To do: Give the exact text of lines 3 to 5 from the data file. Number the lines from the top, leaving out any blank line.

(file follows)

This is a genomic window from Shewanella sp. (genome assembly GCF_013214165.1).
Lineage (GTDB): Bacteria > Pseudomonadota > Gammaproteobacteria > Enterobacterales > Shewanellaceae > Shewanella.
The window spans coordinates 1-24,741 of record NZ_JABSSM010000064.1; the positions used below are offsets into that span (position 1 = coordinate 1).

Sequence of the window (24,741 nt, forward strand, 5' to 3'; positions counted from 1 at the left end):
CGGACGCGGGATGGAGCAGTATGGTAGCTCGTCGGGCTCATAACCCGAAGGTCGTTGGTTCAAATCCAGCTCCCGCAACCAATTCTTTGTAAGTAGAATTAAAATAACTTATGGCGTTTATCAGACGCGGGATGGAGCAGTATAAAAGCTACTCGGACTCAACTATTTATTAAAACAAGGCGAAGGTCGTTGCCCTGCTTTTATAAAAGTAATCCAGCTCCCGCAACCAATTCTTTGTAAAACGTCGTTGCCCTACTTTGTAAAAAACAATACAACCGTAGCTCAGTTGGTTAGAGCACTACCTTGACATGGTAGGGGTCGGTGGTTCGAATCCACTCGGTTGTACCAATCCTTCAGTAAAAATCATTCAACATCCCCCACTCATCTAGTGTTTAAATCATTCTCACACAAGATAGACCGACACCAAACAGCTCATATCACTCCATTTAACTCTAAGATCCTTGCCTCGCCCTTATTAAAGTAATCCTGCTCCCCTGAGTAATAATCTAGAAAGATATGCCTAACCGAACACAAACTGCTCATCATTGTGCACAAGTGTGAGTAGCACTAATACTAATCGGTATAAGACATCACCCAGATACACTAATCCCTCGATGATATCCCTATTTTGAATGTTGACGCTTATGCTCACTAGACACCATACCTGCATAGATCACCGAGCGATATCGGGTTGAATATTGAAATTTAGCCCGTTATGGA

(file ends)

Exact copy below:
The window spans coordinates 1-24,741 of record NZ_JABSSM010000064.1; the positions used below are offsets into that span (position 1 = coordinate 1).

Sequence of the window (24,741 nt, forward strand, 5' to 3'; positions counted from 1 at the left end):
CGGACGCGGGATGGAGCAGTATGGTAGCTCGTCGGGCTCATAACCCGAAGGTCGTTGGTTCAAATCCAGCTCCCGCAACCAATTCTTTGTAAGTAGAATTAAAATAACTTATGGCGTTTATCAGACGCGGGATGGAGCAGTATAAAAGCTACTCGGACTCAACTATTTATTAAAACAAGGCGAAGGTCGTTGCCCTGCTTTTATAAAAGTAATCCAGCTCCCGCAACCAATTCTTTGTAAAACGTCGTTGCCCTACTTTGTAAAAAACAATACAACCGTAGCTCAGTTGGTTAGAGCACTACCTTGACATGGTAGGGGTCGGTGGTTCGAATCCACTCGGTTGTACCAATCCTTCAGTAAAAATCATTCAACATCCCCCACTCATCTAGTGTTTAAATCATTCTCACACAAGATAGACCGACACCAAACAGCTCATATCACTCCATTTAACTCTAAGATCCTTGCCTCGCCCTTATTAAAGTAATCCTGCTCCCCTGAGTAATAATCTAGAAAGATATGCCTAACCGAACACAAACTGCTCATCATTGTGCACAAGTGTGAGTAGCACTAATACTAATCGGTATAAGACATCACCCAGATACACTAATCCCTCGATGATATCCCTATTTTGAATGTTGACGCTTATGCTCACTAGACACCATACCTGCATAGATCACCGAGCGATATCGGGTTGAATATTGAAATTTAGCCCGTTATGGA